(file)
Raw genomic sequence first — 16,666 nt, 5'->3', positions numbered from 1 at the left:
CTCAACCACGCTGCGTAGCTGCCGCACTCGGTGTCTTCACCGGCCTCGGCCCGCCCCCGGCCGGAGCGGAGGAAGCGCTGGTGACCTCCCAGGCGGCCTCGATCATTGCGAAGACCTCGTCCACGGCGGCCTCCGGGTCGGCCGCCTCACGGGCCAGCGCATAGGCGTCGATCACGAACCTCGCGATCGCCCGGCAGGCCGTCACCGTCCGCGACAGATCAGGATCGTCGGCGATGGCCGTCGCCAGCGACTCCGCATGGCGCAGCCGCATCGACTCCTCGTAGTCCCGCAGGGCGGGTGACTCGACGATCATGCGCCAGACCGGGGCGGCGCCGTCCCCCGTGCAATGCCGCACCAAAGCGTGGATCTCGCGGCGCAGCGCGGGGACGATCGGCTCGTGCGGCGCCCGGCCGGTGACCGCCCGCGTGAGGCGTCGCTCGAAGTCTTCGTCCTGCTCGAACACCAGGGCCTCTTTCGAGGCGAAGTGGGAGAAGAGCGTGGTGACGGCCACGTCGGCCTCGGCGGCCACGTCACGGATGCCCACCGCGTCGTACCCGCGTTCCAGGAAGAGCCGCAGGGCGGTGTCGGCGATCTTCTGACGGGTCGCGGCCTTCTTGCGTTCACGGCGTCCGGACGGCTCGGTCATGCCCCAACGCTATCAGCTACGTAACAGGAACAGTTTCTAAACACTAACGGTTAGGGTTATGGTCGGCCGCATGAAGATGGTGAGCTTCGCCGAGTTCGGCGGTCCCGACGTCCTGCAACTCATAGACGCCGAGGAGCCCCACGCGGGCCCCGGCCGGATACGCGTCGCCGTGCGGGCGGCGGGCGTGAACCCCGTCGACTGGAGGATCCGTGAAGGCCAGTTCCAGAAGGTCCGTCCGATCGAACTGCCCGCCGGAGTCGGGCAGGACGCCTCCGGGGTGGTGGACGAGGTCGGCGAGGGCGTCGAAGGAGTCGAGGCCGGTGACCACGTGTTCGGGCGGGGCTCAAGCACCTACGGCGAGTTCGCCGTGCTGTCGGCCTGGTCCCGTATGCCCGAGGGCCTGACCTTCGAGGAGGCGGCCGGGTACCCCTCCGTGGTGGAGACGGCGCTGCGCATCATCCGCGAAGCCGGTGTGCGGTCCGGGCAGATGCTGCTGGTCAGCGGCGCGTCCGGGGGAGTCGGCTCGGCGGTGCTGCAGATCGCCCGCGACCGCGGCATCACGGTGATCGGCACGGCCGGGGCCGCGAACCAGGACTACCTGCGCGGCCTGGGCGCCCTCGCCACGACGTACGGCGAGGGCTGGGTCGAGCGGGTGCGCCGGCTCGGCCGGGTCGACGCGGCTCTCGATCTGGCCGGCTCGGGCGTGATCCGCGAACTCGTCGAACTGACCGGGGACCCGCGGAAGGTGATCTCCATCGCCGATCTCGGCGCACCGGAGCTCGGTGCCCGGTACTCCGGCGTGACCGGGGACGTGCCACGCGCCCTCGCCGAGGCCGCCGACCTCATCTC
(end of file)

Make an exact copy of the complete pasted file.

Raw genomic sequence first — 16,666 nt, 5'->3', positions numbered from 1 at the left:
CTCAACCACGCTGCGTAGCTGCCGCACTCGGTGTCTTCACCGGCCTCGGCCCGCCCCCGGCCGGAGCGGAGGAAGCGCTGGTGACCTCCCAGGCGGCCTCGATCATTGCGAAGACCTCGTCCACGGCGGCCTCCGGGTCGGCCGCCTCACGGGCCAGCGCATAGGCGTCGATCACGAACCTCGCGATCGCCCGGCAGGCCGTCACCGTCCGCGACAGATCAGGATCGTCGGCGATGGCCGTCGCCAGCGACTCCGCATGGCGCAGCCGCATCGACTCCTCGTAGTCCCGCAGGGCGGGTGACTCGACGATCATGCGCCAGACCGGGGCGGCGCCGTCCCCCGTGCAATGCCGCACCAAAGCGTGGATCTCGCGGCGCAGCGCGGGGACGATCGGCTCGTGCGGCGCCCGGCCGGTGACCGCCCGCGTGAGGCGTCGCTCGAAGTCTTCGTCCTGCTCGAACACCAGGGCCTCTTTCGAGGCGAAGTGGGAGAAGAGCGTGGTGACGGCCACGTCGGCCTCGGCGGCCACGTCACGGATGCCCACCGCGTCGTACCCGCGTTCCAGGAAGAGCCGCAGGGCGGTGTCGGCGATCTTCTGACGGGTCGCGGCCTTCTTGCGTTCACGGCGTCCGGACGGCTCGGTCATGCCCCAACGCTATCAGCTACGTAACAGGAACAGTTTCTAAACACTAACGGTTAGGGTTATGGTCGGCCGCATGAAGATGGTGAGCTTCGCCGAGTTCGGCGGTCCCGACGTCCTGCAACTCATAGACGCCGAGGAGCCCCACGCGGGCCCCGGCCGGATACGCGTCGCCGTGCGGGCGGCGGGCGTGAACCCCGTCGACTGGAGGATCCGTGAAGGCCAGTTCCAGAAGGTCCGTCCGATCGAACTGCCCGCCGGAGTCGGGCAGGACGCCTCCGGGGTGGTGGACGAGGTCGGCGAGGGCGTCGAAGGAGTCGAGGCCGGTGACCACGTGTTCGGGCGGGGCTCAAGCACCTACGGCGAGTTCGCCGTGCTGTCGGCCTGGTCCCGTATGCCCGAGGGCCTGACCTTCGAGGAGGCGGCCGGGTACCCCTCCGTGGTGGAGACGGCGCTGCGCATCATCCGCGAAGCCGGTGTGCGGTCCGGGCAGATGCTGCTGGTCAGCGGCGCGTCCGGGGGAGTCGGCTCGGCGGTGCTGCAGATCGCCCGCGACCGCGGCATCACGGTGATCGGCACGGCCGGGGCCGCGAACCAGGACTACCTGCGCGGCCTGGGCGCCCTCGCCACGACGTACGGCGAGGGCTGGGTCGAGCGGGTGCGCCGGCTCGGCCGGGTCGACGCGGCTCTCGATCTGGCCGGCTCGGGCGTGATCCGCGAACTCGTCGAACTGACCGGGGACCCGCGGAAGGTGATCTCCATCGCCGATCTCGGCGCACCGGAGCTCGGTGCCCGGTACTCCGGCGTGACCGGGGACGTGCCACGCGCCCTCGCCGAGGCCGCCGACCTCATCTC